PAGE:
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Oral Motor and Feeding

Oral-Motor Delays and Disorders

A child with an oral-motor disorder has trouble controlling their lips, tongue, and jaw muscles, which makes mouth skills, from talking to eating to sipping from a straw, tough to master. While these are physical issues, there are also oral-motor disorders, and they often have a neurological component. 

A child with these disorders may:

  • have a droopy, or “long” face (their mouth frequently hangs open)

  • refuse to eat food that needs to be chewed

  • gag frequently when eating

  • weigh less and be shorter than other tots their age

  • have trouble sticking out their tongue or moving it from side to side

  • be hard to understand

  • drool past the age of 18 months

  • lisp excessively

  • take extra time to form words while speaking

  • use mostly vowel sounds after 18 months (“aah-aah” instead of “mama”)

  • leave out some consonants in words at age three ( “at” instead of “cat”)

  • add extra sounds to words (“animinal” instead of “animal”)

  • substitute certain sounds when speaking (“wittle” instead of “little”); note that this is common in young toddlers

  • have trouble stringing together syllables in the right order (“minacin” instead of “cinnamon”)


Oral - motor functioning is the area of assessment which looks at normal and abnormal patterns of the lips, tongue, jaw, cheeks, hard palate and soft palate for eating, drinking, facial expression and speech to determine which functional skills a client has to build on, and which abnormal patterns need to be inhibited or for which compensation is needed.  Structure (lip, tongue, jaw, cheek) affects oral motor control. Recognition of the patterns is essential to adequately attain baseline the individual's current skills, so that an appropriate plan of intervention can be developed. That plan will include mealtime interventions (positioning, handling techniques, adaptive equipment, etc.), as well as oral motor interventions to enhance control of the lips, cheeks, jaw and tongue. 


Oral-motor patterns must be directly observed. It's extremely important to do a thorough oral - peripheral examination on clients of all ages.  The individual presents many different patterns at once with varying degrees of severity and skill, making identification of baseline oral motor skills challenging for the therapist. Different patterns may be observed with different food types and in response to different types of stimuli. For example, a client may show good control and normal patterns with denser pureed foods, but then have great difficulty controlling fluids, showing abnormal patterns such as jaw and tongue retraction, and incoordination of suck/swallow/breathing, resulting in coughing and neck hyperextension. Be certain to assess oral-motor patterns by presenting a variety of food densities, such as thick liquids, thin liquids, semi-solids, crunchy and chewy solids (may be wrapped in thin fabric for safety) and observing the oral-motor patterns seen with each item.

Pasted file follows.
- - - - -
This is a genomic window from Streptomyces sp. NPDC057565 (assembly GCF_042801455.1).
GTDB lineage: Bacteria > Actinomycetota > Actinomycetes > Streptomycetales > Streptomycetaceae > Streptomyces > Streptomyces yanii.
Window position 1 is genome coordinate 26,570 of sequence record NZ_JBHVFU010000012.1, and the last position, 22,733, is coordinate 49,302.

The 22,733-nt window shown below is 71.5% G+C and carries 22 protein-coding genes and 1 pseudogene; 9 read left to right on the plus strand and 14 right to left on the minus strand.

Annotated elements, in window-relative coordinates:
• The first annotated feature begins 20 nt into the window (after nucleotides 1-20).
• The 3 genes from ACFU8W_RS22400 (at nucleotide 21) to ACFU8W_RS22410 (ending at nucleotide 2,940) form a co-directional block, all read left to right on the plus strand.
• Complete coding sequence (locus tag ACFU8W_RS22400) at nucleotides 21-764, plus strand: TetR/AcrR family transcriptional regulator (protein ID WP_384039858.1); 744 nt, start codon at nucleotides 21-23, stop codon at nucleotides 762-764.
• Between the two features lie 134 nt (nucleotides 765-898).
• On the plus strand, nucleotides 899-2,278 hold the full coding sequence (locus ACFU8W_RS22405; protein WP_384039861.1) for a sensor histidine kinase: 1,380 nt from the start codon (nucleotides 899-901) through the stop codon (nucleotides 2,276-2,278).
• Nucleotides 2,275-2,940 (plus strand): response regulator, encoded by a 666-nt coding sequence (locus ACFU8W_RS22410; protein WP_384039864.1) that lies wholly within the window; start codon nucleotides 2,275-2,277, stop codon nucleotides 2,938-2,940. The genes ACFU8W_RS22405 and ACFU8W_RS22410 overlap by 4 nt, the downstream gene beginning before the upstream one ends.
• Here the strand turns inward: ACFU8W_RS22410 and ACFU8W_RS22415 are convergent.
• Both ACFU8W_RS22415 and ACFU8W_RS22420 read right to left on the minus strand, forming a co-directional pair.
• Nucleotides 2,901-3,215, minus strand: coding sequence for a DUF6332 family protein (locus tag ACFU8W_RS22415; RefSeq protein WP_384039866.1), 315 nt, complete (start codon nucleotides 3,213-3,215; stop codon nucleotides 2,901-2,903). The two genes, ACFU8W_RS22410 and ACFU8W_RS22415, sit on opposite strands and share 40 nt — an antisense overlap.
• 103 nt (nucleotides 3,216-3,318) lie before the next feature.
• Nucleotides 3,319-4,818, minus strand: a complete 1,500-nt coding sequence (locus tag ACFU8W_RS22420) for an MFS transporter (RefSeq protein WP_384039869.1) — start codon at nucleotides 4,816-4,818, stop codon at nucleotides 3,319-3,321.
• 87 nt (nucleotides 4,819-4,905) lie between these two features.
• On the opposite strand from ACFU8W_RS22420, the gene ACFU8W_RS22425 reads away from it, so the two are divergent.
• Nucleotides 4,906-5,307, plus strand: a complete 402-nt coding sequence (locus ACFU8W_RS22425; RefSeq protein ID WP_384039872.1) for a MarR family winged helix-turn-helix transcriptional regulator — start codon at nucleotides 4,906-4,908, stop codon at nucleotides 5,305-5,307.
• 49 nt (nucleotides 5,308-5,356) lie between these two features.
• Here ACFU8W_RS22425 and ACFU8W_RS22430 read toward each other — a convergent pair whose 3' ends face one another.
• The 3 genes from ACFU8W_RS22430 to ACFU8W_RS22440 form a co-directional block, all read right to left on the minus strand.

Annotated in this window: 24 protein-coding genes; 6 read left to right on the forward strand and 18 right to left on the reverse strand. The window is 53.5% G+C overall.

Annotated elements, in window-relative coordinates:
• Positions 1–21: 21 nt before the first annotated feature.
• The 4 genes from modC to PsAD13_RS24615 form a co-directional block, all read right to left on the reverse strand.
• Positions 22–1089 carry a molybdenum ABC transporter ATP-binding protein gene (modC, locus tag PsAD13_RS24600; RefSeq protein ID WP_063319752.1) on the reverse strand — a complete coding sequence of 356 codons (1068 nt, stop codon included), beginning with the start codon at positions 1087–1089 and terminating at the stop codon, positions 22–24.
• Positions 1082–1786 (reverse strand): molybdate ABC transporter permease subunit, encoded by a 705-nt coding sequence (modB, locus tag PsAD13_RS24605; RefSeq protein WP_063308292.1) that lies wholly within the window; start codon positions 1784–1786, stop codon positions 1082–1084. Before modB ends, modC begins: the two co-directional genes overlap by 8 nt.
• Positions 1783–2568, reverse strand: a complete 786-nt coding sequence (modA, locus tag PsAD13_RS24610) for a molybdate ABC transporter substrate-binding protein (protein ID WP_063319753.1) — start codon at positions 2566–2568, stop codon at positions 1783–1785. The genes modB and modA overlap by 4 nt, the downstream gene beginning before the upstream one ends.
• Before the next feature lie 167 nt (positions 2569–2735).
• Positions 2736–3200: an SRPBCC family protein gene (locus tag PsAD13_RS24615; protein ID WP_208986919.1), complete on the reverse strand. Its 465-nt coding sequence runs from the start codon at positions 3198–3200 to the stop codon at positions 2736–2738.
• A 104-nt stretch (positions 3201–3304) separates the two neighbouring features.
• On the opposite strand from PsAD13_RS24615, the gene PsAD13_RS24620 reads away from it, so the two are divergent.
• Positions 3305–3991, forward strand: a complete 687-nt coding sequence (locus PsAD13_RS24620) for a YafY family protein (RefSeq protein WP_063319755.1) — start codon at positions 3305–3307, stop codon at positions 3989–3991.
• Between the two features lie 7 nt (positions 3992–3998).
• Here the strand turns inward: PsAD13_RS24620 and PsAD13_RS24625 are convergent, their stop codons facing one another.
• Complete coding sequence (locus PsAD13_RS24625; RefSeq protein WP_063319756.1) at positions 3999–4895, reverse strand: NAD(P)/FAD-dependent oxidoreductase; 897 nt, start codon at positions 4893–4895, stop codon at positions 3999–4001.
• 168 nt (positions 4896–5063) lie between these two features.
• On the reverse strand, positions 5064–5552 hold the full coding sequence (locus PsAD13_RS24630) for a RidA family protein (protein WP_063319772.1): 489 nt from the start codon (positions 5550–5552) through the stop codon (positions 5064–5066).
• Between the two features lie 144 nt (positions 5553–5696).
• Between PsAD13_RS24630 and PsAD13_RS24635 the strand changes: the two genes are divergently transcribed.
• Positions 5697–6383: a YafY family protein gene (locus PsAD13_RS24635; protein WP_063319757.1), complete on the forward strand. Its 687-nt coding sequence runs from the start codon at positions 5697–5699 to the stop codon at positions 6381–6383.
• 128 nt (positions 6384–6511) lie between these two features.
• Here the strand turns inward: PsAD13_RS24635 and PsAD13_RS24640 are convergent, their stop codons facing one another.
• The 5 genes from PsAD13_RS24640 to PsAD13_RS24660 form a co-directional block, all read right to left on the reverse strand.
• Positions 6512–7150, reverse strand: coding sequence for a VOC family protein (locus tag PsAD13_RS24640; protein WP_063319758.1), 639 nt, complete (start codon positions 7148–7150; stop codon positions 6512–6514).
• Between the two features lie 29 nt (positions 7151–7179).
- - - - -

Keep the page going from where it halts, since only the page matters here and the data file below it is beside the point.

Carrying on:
Feeding Disorders (Motor- and Sensory-based)

Feeding and swallowing disorders may be due to difficulties with the motor and/or sensory systems. Motor difficulties stem from problems with the structures of the oral mechanism (i.e., mouth, lips, tongue, and jaw). Feeding difficulties may affect both children and adults but are most obvious as a child strives to acquire new feeding skills or as a child or adult experiences a medical insult to the brain or nervous system. Some pediatric examples include infants who have difficulty latching onto a nipple, children who have difficulty chewing and breaking down solid foods into manageable pieces, children who use a “reverse” swallow, or children who have difficulty removing food from a spoon because of insufficient lip closure.

Sensory processing difficulties can negatively effect eating processes (e.g., being picky eater, especially regarding food textures; having abnormal responses to taste and smell). Some children may be predisposed to sensory-based feeding disorders. For example, children with a history of Broncho Pulmonary Displasia (BPD), cardiac defects, drug exposure, gastrointestinal diseases, prolonged periods of intubation or suction, or prolonged NG tube feeds may be at risk. The population of children with sensory-based feeding disorders often includes but is not limited to medically involved or “medically fragile” children.

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